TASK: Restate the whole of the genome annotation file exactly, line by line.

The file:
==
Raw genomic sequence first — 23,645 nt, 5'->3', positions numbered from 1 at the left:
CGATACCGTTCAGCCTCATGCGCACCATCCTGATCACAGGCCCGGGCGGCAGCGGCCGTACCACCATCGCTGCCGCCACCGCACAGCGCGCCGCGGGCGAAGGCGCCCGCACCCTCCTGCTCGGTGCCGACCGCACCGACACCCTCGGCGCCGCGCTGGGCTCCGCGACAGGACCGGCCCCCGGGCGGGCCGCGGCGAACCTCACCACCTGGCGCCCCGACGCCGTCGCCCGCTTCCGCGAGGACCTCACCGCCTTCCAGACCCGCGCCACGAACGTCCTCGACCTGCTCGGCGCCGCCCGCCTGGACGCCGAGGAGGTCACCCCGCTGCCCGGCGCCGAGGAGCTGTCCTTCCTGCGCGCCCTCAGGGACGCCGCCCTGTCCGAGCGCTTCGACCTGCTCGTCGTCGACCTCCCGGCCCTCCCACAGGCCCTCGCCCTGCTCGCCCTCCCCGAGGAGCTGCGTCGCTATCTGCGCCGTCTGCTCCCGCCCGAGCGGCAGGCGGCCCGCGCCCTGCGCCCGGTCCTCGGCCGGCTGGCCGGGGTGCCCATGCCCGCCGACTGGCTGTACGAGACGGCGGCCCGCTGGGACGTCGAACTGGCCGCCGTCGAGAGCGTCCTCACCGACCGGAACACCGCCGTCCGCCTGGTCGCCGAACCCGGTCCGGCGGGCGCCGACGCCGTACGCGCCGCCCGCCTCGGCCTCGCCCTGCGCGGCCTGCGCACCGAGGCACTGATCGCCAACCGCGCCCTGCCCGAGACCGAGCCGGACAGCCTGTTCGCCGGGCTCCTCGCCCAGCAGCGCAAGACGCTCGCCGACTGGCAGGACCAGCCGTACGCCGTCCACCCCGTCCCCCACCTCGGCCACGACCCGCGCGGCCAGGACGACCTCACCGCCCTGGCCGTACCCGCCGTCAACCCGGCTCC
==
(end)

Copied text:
Raw genomic sequence first — 23,645 nt, 5'->3', positions numbered from 1 at the left:
CGATACCGTTCAGCCTCATGCGCACCATCCTGATCACAGGCCCGGGCGGCAGCGGCCGTACCACCATCGCTGCCGCCACCGCACAGCGCGCCGCGGGCGAAGGCGCCCGCACCCTCCTGCTCGGTGCCGACCGCACCGACACCCTCGGCGCCGCGCTGGGCTCCGCGACAGGACCGGCCCCCGGGCGGGCCGCGGCGAACCTCACCACCTGGCGCCCCGACGCCGTCGCCCGCTTCCGCGAGGACCTCACCGCCTTCCAGACCCGCGCCACGAACGTCCTCGACCTGCTCGGCGCCGCCCGCCTGGACGCCGAGGAGGTCACCCCGCTGCCCGGCGCCGAGGAGCTGTCCTTCCTGCGCGCCCTCAGGGACGCCGCCCTGTCCGAGCGCTTCGACCTGCTCGTCGTCGACCTCCCGGCCCTCCCACAGGCCCTCGCCCTGCTCGCCCTCCCCGAGGAGCTGCGTCGCTATCTGCGCCGTCTGCTCCCGCCCGAGCGGCAGGCGGCCCGCGCCCTGCGCCCGGTCCTCGGCCGGCTGGCCGGGGTGCCCATGCCCGCCGACTGGCTGTACGAGACGGCGGCCCGCTGGGACGTCGAACTGGCCGCCGTCGAGAGCGTCCTCACCGACCGGAACACCGCCGTCCGCCTGGTCGCCGAACCCGGTCCGGCGGGCGCCGACGCCGTACGCGCCGCCCGCCTCGGCCTCGCCCTGCGCGGCCTGCGCACCGAGGCACTGATCGCCAACCGCGCCCTGCCCGAGACCGAGCCGGACAGCCTGTTCGCCGGGCTCCTCGCCCAGCAGCGCAAGACGCTCGCCGACTGGCAGGACCAGCCGTACGCCGTCCACCCCGTCCCCCACCTCGGCCACGACCCGCGCGGCCAGGACGACCTCACCGCCCTGGCCGTACCCGCCGTCAACCCGGCTCC